Scott Kingery puts Phillies 'in the best position to win'
The Phillies can keep Scott Kingery under contract for nine seasons.
Phillies general manager Matt Klentak has met regularly through spring training with the coaching staff, trying to determine the best group of players to leave Florida for opening day. Those conversations kept moving to Scott Kingery, a player who had to reach the majors and was almost guaranteed to start the season in triple A.
The Phillies, Klentak said Monday morning, did something "unprecedented and record-setting" when they signed Kingery to a long-term contract that puts him on the opening-day roster and could keep him in Philadelphia through the 2026 season.
"Scott Kingery puts us in the best position to win, his presence on our roster," Klentak said at a news conference in Clearwater, Fla. "As camp progressed, that was becoming more and more clear."
"Phillies fans are going to love this guy. I think they already do, and he hasn't even played a day in the big leagues. His style of play, his talent, his hustle, the way he goes about his business every day is going to be a perfect fit for the city of Philadelphia and our fans and our team."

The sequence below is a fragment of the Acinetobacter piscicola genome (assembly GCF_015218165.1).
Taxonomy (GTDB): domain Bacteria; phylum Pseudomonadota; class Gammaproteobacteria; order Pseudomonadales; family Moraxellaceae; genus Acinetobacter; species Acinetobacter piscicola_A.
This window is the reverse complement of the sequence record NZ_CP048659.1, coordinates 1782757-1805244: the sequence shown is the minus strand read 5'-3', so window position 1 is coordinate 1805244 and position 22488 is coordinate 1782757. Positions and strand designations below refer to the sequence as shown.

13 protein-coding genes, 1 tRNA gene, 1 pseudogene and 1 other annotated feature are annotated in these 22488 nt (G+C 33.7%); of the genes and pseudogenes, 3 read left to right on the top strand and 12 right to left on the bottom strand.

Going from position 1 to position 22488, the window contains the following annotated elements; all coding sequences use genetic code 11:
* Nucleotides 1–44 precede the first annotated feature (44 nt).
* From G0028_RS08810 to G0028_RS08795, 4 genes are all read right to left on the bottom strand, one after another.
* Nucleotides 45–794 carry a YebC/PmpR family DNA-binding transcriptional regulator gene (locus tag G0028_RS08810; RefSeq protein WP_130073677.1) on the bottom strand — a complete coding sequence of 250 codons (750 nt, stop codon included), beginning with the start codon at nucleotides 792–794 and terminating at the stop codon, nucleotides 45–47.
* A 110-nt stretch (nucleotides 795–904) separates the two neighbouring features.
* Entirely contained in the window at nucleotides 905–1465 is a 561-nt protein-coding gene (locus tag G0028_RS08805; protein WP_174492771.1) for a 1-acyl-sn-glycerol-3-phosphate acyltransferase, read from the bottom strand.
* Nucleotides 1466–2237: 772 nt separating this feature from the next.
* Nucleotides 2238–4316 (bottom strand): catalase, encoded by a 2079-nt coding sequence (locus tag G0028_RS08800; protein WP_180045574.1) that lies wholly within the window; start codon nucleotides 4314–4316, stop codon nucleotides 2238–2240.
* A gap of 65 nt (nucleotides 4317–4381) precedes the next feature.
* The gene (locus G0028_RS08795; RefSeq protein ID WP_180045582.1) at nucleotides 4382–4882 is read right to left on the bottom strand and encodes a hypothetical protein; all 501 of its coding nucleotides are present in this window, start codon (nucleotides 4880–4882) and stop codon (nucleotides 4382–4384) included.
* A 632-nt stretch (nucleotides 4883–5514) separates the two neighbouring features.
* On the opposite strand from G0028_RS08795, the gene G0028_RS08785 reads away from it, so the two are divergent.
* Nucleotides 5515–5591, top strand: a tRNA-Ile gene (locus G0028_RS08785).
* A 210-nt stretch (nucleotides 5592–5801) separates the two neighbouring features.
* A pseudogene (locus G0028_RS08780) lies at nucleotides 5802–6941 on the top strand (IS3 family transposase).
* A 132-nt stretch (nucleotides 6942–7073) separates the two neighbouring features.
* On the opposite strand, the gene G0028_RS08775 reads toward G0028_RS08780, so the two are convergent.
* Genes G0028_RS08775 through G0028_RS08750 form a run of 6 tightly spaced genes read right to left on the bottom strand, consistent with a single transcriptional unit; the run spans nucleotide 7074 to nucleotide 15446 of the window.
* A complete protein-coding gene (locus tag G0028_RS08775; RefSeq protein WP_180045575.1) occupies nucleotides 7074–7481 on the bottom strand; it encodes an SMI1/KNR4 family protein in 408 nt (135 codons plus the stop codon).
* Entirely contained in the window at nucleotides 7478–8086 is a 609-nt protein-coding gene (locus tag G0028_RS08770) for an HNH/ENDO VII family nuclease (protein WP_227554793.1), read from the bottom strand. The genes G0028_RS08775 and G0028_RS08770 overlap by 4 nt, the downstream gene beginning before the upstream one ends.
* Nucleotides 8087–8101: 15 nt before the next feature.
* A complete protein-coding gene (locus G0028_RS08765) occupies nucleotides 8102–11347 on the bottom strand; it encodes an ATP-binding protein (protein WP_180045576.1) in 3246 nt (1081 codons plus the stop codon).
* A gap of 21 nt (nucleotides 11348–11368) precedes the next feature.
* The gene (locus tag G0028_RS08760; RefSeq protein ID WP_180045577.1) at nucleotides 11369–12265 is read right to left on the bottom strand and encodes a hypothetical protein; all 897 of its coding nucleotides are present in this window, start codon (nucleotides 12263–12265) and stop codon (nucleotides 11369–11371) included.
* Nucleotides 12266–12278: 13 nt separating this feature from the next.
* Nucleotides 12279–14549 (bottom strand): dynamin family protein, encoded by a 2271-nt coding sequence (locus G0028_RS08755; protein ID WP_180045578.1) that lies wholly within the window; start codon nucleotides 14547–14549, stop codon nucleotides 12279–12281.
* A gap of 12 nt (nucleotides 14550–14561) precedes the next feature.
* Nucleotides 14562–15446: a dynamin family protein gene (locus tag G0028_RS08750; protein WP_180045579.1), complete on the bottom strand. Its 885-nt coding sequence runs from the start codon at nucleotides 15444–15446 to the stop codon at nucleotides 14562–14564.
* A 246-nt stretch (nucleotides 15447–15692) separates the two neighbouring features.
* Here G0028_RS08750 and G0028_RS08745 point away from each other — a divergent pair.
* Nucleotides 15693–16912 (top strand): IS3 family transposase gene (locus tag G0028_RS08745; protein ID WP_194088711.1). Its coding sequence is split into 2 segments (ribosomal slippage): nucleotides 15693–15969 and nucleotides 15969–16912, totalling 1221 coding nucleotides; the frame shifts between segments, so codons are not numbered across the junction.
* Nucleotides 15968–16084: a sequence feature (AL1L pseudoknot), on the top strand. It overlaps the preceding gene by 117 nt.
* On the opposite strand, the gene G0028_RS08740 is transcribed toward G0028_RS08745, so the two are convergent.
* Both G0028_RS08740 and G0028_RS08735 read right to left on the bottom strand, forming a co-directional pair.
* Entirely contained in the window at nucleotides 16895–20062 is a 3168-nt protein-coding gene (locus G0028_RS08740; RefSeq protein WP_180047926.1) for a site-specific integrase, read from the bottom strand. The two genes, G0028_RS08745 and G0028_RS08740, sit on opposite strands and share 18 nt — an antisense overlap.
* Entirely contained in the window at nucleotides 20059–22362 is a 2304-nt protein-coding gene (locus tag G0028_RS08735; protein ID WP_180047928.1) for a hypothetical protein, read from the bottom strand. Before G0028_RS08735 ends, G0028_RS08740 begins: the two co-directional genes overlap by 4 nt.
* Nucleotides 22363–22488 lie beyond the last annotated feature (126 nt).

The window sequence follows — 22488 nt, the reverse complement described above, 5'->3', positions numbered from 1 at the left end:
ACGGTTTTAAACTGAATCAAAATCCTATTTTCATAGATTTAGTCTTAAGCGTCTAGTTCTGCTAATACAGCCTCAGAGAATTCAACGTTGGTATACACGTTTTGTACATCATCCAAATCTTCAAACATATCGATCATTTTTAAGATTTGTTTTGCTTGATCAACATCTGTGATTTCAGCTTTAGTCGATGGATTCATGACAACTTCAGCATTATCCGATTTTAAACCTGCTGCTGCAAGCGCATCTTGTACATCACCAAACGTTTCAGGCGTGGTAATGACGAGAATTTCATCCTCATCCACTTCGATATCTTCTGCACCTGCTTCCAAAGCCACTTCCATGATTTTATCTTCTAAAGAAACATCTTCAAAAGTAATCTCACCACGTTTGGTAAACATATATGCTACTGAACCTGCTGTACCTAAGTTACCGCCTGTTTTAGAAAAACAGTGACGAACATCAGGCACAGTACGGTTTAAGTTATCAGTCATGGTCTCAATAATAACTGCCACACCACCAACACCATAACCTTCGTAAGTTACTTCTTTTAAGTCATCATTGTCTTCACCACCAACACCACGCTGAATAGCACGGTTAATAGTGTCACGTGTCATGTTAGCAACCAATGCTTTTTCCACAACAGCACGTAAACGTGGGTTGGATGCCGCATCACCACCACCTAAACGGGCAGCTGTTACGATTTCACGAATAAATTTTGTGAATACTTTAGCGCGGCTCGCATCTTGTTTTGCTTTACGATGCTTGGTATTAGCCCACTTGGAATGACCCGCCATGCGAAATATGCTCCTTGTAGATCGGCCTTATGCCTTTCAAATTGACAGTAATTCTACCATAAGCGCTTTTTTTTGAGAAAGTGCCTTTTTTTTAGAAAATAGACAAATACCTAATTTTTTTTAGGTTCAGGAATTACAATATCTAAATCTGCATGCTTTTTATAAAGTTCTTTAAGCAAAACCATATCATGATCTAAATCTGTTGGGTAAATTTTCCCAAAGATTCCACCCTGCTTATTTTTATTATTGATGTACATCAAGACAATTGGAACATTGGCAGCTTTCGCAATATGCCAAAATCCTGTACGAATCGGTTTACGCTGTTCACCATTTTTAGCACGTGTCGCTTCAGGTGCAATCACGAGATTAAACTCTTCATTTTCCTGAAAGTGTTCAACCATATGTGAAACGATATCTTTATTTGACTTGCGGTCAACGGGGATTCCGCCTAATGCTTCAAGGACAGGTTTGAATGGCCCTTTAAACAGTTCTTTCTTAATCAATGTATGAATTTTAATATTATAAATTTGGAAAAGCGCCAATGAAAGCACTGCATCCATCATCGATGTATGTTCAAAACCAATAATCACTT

Kingery enters Monday's game against the Pirates slashing .392/.415/.725 in 20 spring games. He has played second base, shortstop, third base, right field, and center field. The first position he plays in the majors might not be second base, his natural position. And that is fine, Kingery said.
Manager Gabe Kapler asked him before spring training if was willing to try multiple positions, as the manager believed that would give him a better chance of reaching the Phillies sooner. Kingery obliged, but starting the season as a millionaire in the major leagues seemed to be far from possible then.
"It's just unbelievable to be in a moment like this," Kingery said. "Right now, I'm just really excited with the talented group of guys we have in this clubhouse. It's a really exciting time, and there's something special going on. For me, it's a lot of excitement to get up to Philly and get this thing started."